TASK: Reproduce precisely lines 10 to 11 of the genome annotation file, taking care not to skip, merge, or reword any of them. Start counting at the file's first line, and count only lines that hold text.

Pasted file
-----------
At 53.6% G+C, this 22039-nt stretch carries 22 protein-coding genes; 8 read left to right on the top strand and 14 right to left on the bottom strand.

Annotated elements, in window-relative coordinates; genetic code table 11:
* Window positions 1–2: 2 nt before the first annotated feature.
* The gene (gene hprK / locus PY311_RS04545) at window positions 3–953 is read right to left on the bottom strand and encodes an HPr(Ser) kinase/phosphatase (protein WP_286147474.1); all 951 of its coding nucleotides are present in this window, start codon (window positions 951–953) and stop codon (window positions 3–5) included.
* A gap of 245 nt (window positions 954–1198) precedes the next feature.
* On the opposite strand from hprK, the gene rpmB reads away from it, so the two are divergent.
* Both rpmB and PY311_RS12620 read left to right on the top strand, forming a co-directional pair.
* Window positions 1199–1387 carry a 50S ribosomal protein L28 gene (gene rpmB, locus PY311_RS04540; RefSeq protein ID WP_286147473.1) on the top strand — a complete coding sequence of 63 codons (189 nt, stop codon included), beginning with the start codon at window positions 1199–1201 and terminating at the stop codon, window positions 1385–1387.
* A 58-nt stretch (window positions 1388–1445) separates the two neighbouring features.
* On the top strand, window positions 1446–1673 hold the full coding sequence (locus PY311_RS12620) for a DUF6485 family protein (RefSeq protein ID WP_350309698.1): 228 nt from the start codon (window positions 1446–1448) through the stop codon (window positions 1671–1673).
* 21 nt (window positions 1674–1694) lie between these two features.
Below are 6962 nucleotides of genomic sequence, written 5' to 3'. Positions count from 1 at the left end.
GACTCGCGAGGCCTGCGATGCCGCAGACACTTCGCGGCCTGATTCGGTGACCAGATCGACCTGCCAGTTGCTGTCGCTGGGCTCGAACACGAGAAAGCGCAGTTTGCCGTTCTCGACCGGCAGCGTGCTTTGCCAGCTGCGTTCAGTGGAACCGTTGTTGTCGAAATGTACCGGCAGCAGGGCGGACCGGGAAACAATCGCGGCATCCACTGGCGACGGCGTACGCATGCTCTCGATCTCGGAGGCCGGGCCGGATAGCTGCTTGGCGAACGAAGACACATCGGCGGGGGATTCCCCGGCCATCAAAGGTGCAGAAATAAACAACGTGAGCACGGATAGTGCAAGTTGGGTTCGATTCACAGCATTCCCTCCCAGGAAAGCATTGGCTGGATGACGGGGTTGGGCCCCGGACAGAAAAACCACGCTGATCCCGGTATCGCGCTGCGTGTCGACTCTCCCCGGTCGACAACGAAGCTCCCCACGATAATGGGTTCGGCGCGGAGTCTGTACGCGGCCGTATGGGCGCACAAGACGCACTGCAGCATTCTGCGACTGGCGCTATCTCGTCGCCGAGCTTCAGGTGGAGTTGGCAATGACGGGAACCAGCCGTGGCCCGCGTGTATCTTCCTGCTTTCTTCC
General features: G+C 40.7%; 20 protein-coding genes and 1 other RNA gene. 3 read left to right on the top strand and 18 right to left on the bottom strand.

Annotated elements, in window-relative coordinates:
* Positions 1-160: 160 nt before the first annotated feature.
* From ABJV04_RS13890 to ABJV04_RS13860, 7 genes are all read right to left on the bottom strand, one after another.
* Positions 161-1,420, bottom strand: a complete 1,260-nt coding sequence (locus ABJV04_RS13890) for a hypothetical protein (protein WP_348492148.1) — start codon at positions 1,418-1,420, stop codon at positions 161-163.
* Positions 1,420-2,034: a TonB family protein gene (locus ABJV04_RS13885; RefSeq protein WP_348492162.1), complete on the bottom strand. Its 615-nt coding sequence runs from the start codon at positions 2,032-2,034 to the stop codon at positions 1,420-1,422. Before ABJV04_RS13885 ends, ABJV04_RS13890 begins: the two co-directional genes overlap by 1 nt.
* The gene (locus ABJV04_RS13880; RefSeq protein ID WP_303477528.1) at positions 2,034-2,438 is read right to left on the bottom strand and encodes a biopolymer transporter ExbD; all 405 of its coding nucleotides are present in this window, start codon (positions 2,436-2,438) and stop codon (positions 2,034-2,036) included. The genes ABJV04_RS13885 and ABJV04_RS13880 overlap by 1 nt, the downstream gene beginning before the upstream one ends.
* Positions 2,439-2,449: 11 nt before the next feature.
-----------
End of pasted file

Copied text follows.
* On the top strand, window positions 1446–1673 hold the full coding sequence (locus PY311_RS12620) for a DUF6485 family protein (RefSeq protein ID WP_350309698.1): 228 nt from the start codon (window positions 1446–1448) through the stop codon (window positions 1671–1673).
* 21 nt (window positions 1674–1694) lie between these two features.